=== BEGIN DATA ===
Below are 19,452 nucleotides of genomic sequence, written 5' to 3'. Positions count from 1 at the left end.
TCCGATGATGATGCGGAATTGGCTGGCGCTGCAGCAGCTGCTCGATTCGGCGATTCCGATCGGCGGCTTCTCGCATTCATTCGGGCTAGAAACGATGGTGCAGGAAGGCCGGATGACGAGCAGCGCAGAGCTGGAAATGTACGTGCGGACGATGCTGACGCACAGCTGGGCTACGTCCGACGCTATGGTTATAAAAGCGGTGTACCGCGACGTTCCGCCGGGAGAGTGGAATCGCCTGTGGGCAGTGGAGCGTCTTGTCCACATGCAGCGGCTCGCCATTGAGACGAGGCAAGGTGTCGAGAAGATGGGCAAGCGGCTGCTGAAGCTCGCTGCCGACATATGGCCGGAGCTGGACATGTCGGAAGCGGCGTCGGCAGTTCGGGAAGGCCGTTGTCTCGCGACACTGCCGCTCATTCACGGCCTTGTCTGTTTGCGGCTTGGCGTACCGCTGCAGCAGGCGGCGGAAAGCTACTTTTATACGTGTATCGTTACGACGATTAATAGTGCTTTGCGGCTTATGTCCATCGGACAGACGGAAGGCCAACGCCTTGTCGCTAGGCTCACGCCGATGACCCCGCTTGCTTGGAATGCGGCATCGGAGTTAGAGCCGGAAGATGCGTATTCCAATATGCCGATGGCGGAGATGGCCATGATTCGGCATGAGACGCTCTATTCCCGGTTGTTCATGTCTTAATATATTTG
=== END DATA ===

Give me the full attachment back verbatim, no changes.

Below are 19,452 nucleotides of genomic sequence, written 5' to 3'. Positions count from 1 at the left end.
TCCGATGATGATGCGGAATTGGCTGGCGCTGCAGCAGCTGCTCGATTCGGCGATTCCGATCGGCGGCTTCTCGCATTCATTCGGGCTAGAAACGATGGTGCAGGAAGGCCGGATGACGAGCAGCGCAGAGCTGGAAATGTACGTGCGGACGATGCTGACGCACAGCTGGGCTACGTCCGACGCTATGGTTATAAAAGCGGTGTACCGCGACGTTCCGCCGGGAGAGTGGAATCGCCTGTGGGCAGTGGAGCGTCTTGTCCACATGCAGCGGCTCGCCATTGAGACGAGGCAAGGTGTCGAGAAGATGGGCAAGCGGCTGCTGAAGCTCGCTGCCGACATATGGCCGGAGCTGGACATGTCGGAAGCGGCGTCGGCAGTTCGGGAAGGCCGTTGTCTCGCGACACTGCCGCTCATTCACGGCCTTGTCTGTTTGCGGCTTGGCGTACCGCTGCAGCAGGCGGCGGAAAGCTACTTTTATACGTGTATCGTTACGACGATTAATAGTGCTTTGCGGCTTATGTCCATCGGACAGACGGAAGGCCAACGCCTTGTCGCTAGGCTCACGCCGATGACCCCGCTTGCTTGGAATGCGGCATCGGAGTTAGAGCCGGAAGATGCGTATTCCAATATGCCGATGGCGGAGATGGCCATGATTCGGCATGAGACGCTCTATTCCCGGTTGTTCATGTCTTAATATATTTG